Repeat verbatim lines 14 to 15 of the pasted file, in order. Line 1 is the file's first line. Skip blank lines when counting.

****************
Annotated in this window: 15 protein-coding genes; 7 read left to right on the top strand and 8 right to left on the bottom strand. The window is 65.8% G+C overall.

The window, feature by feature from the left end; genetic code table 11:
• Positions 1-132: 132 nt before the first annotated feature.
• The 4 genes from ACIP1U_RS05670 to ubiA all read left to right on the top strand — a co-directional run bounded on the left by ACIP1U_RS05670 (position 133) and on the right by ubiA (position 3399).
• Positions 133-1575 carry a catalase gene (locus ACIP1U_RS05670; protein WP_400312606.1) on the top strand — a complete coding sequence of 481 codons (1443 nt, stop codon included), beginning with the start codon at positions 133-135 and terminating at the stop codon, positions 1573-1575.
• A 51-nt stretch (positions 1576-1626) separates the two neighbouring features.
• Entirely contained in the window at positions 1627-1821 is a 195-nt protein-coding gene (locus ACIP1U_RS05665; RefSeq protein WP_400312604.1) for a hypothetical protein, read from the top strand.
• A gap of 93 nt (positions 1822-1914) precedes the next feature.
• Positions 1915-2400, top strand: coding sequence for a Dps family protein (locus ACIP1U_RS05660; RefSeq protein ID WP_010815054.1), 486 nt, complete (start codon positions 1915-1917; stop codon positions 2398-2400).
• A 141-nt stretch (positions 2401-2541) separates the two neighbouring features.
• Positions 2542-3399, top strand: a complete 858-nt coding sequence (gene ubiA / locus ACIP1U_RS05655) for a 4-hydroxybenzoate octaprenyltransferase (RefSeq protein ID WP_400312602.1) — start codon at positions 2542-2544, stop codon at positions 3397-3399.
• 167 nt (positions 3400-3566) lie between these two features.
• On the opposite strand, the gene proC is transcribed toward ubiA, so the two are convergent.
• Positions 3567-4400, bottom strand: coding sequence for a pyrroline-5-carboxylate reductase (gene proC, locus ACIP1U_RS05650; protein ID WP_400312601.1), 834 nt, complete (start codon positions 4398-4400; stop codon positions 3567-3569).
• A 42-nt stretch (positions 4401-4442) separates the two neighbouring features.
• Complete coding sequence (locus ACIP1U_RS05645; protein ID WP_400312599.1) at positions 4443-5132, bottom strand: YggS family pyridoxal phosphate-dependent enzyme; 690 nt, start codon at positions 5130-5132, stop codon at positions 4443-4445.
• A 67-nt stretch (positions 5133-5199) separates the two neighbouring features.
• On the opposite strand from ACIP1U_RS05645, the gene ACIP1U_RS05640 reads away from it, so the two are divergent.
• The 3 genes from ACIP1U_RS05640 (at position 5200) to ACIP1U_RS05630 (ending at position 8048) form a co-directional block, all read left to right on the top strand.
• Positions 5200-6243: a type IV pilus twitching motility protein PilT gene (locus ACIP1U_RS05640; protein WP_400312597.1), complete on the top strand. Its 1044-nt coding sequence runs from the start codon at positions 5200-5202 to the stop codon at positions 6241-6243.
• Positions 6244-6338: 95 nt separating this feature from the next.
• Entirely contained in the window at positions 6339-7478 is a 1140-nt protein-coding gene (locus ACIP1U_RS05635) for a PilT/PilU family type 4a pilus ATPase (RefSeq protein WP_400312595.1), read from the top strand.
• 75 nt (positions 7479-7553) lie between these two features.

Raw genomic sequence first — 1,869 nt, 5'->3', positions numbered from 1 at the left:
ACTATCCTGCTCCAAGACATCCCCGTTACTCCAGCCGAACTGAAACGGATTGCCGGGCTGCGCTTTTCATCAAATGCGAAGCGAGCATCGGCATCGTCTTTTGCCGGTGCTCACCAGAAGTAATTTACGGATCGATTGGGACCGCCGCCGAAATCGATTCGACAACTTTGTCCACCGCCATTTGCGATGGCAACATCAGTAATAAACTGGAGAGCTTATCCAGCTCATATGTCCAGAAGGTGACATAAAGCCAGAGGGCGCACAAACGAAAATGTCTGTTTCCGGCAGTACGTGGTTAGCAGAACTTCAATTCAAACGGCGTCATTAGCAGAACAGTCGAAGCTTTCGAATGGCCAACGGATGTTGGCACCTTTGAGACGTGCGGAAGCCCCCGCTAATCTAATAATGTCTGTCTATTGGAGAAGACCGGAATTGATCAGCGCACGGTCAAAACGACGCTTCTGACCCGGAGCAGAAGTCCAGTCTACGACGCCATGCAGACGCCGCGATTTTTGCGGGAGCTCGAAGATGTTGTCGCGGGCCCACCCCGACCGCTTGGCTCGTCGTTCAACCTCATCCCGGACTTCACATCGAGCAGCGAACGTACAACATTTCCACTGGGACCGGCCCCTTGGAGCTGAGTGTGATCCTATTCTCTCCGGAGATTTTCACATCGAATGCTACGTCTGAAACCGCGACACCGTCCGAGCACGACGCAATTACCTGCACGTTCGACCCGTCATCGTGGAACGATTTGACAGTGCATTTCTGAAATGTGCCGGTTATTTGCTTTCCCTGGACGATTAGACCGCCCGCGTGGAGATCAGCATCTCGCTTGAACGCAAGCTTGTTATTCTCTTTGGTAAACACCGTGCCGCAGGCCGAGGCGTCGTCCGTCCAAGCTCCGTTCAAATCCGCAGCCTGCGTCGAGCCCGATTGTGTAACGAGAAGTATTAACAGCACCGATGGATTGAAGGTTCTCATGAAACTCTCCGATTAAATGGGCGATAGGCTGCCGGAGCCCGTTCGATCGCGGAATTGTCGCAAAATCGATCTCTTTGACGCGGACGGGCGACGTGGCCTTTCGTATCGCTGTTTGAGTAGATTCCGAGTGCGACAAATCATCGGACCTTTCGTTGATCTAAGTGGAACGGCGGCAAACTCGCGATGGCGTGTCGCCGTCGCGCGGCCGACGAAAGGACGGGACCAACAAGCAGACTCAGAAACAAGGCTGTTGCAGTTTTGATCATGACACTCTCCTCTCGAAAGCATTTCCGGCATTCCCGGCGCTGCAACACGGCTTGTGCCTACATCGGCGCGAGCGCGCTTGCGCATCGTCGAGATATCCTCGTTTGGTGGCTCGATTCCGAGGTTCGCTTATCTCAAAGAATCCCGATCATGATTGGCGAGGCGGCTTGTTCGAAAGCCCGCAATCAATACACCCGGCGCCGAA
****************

• Positions 3567-4400, bottom strand: coding sequence for a pyrroline-5-carboxylate reductase (gene proC, locus ACIP1U_RS05650; protein ID WP_400312601.1), 834 nt, complete (start codon positions 4398-4400; stop codon positions 3567-3569).
• A 42-nt stretch (positions 4401-4442) separates the two neighbouring features.